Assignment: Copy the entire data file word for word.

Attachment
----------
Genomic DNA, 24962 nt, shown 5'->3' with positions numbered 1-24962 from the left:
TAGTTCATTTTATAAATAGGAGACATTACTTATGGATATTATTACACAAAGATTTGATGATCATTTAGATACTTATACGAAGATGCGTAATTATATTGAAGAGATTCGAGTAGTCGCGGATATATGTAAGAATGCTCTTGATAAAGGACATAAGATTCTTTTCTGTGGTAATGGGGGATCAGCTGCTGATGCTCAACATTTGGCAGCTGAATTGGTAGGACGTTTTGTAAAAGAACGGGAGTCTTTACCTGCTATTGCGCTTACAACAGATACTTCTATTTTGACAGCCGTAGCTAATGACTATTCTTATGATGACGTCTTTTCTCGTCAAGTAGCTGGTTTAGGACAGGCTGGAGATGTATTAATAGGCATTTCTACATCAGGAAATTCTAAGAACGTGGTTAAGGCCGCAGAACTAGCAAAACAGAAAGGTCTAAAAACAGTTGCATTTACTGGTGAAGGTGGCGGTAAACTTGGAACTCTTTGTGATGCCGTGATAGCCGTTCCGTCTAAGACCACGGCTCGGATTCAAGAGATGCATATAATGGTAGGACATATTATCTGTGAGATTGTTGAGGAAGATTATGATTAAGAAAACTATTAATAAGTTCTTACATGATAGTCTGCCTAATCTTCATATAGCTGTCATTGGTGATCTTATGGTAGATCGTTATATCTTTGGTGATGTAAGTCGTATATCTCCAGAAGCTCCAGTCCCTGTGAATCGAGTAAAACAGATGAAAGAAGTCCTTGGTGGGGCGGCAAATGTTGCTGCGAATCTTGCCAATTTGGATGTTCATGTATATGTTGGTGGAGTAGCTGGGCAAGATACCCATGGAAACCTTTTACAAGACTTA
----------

Genomic DNA, 24962 nt, shown 5'->3' with positions numbered 1-24962 from the left:
TAGTTCATTTTATAAATAGGAGACATTACTTATGGATATTATTACACAAAGATTTGATGATCATTTAGATACTTATACGAAGATGCGTAATTATATTGAAGAGATTCGAGTAGTCGCGGATATATGTAAGAATGCTCTTGATAAAGGACATAAGATTCTTTTCTGTGGTAATGGGGGATCAGCTGCTGATGCTCAACATTTGGCAGCTGAATTGGTAGGACGTTTTGTAAAAGAACGGGAGTCTTTACCTGCTATTGCGCTTACAACAGATACTTCTATTTTGACAGCCGTAGCTAATGACTATTCTTATGATGACGTCTTTTCTCGTCAAGTAGCTGGTTTAGGACAGGCTGGAGATGTATTAATAGGCATTTCTACATCAGGAAATTCTAAGAACGTGGTTAAGGCCGCAGAACTAGCAAAACAGAAAGGTCTAAAAACAGTTGCATTTACTGGTGAAGGTGGCGGTAAACTTGGAACTCTTTGTGATGCCGTGATAGCCGTTCCGTCTAAGACCACGGCTCGGATTCAAGAGATGCATATAATGGTAGGACATATTATCTGTGAGATTGTTGAGGAAGATTATGATTAAGAAAACTATTAATAAGTTCTTACATGATAGTCTGCCTAATCTTCATATAGCTGTCATTGGTGATCTTATGGTAGATCGTTATATCTTTGGTGATGTAAGTCGTATATCTCCAGAAGCTCCAGTCCCTGTGAATCGAGTAAAACAGATGAAAGAAGTCCTTGGTGGGGCGGCAAATGTTGCTGCGAATCTTGCCAATTTGGATGTTCATGTATATGTTGGTGGAGTAGCTGGGCAAGATACCCATGGAAACCTTTTACAAGACTTA